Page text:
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Historiographic Debates Under the Lens

Rahul Govind

By Rosalind O'Hanlon
Permanent Black, New Delhi, 2014, pp. 560, Rs. 846.00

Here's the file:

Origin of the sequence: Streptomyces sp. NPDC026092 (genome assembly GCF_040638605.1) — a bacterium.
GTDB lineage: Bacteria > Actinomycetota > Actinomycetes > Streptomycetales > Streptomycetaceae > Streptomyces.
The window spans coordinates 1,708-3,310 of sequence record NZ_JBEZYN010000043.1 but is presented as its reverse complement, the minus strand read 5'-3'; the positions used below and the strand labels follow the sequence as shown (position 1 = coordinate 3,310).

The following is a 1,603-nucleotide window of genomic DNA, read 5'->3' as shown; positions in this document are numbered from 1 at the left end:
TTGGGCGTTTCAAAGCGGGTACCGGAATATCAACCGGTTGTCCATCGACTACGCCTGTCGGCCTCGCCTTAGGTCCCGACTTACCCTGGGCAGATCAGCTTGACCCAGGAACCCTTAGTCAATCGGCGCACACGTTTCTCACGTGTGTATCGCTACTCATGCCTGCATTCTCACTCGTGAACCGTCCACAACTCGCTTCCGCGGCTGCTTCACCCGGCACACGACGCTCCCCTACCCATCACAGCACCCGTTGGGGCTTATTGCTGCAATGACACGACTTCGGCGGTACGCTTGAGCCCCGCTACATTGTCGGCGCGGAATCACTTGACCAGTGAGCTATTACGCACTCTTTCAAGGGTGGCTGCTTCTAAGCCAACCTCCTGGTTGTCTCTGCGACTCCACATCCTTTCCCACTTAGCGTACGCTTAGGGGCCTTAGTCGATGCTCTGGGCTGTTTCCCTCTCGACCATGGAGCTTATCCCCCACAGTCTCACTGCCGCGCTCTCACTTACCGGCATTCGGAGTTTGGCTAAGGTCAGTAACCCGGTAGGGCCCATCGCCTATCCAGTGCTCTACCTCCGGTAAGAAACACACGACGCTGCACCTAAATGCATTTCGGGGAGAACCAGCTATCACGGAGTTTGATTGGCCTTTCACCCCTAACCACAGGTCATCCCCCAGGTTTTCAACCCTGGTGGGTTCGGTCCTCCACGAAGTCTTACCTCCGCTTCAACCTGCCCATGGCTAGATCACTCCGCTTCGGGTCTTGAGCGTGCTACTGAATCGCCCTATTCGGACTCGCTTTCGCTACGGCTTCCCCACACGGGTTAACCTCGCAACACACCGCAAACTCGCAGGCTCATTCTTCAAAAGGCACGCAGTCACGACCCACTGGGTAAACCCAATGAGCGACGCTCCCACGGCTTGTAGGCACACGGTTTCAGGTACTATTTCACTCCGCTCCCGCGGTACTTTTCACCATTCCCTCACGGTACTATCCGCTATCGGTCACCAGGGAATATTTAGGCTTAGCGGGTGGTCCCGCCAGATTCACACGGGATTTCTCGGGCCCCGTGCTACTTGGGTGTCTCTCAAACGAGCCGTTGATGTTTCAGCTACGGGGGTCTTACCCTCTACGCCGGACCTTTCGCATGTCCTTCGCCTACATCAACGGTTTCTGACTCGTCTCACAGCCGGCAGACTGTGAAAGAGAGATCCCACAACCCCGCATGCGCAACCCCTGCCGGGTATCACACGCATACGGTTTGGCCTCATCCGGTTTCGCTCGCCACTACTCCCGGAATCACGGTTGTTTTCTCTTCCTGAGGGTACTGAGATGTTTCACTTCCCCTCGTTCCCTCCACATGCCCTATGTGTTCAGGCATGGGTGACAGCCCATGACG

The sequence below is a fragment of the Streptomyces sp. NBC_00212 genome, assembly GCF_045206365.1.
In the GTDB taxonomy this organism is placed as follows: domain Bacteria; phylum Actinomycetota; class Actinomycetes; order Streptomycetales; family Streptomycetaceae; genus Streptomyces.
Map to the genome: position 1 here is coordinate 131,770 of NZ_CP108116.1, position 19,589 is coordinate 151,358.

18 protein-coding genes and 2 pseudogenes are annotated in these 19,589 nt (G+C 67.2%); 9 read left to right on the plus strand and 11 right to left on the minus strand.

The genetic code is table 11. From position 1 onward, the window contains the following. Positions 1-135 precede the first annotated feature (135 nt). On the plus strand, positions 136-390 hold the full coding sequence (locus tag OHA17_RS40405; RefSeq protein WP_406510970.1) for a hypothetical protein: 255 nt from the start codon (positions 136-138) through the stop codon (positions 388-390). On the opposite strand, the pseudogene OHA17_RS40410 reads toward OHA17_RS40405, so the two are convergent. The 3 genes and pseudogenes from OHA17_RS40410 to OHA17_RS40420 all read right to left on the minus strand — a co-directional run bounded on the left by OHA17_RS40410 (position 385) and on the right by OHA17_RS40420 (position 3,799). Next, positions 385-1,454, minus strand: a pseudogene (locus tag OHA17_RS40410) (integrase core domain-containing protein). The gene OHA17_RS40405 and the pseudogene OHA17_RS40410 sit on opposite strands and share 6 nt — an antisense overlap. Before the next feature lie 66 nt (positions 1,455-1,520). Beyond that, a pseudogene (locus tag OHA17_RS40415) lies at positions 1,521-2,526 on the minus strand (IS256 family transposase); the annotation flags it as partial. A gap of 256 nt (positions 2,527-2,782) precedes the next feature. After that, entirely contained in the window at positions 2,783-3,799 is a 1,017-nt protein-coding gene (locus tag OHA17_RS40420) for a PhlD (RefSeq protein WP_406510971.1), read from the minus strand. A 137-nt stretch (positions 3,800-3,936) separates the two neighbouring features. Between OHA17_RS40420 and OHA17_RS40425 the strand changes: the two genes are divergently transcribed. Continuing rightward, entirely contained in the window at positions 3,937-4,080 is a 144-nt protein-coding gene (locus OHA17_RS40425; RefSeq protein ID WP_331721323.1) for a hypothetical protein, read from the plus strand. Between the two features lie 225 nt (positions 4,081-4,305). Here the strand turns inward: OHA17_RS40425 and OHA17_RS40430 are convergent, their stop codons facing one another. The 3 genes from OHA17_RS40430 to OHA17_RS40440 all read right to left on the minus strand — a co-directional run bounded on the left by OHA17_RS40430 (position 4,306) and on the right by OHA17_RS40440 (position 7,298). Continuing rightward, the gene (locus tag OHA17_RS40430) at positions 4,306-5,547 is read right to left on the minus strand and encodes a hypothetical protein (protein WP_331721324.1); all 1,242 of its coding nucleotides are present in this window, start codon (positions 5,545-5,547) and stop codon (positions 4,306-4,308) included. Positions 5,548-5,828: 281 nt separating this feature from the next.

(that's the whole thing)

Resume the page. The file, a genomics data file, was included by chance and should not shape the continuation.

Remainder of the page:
A t the Edges of Empire brings together the impressive range of Rosalind O’Hanlon’s scholarship over the last two and a half decades. Reading and ruminating on the essays is a way of marking the subtle and not so subtle shifts in the methodological and thematic concerns of the history and historiography of modern India. For the volume covers a wide spectrum, from the conceptual problems involved in thematizing the subject of history, to the more specific problems of caste identity in early modern India, to the importance of gender in understanding a diverse swathe of history from imperial governance to cultures of physical fitness. All but one of the essays in the volume has been published before, some in more than one place. The opening essay, ‘Recovering the Subject’ is all too seemingly familiar for the generation that grew into academic adolescence in the late 1980s and 1990s.  Even so one may well touch upon two points: 1) The basic critique, voiced in the essay, that Subaltern Studies was caught in the contradiction of critiquing a certain paradigm (‘western humanism’) that is at the same time ‘readmitted through the back door in the figure of the subaltern himself’ (p. 27).  While clearly sympathetic to the issues that Subaltern Studies had brought to the fore, O’Hanlon speaks of the unevenness of ‘skill’ in the contributors in handling this difficulty of critiquing foundational assumptions and yet recovering agency; and the almost inevitable slip into essentialism in the form of an autonomous subject and history that the latter ends in. In this context it is surprising that in this long review O’Hanlon chooses to refer to rather fleetingly—rather than discuss engagingly—Gayatri Spivak’s contribution in volume four, which diagnostically reads precisely some of these issues regarding the subject and the practice of history-writing. 2) The reading that Guha’s studies had as their focus the ‘internal world of the subaltern’ (p. 48) might well be disputed  because Elementary Aspects, if anything, detailed the ways in which domination pervaded the everyday so as to at once make such distinctions between internal and external meaningless, and the act of rebellion significant.  The essay ‘Cultures of Rule’ surveys the historiographic debates of its times, trying to navigate between the arguments that asserted the specificity of colonial power and those that spoke of longer term continuities from the precolonial period. While stressing the need ...

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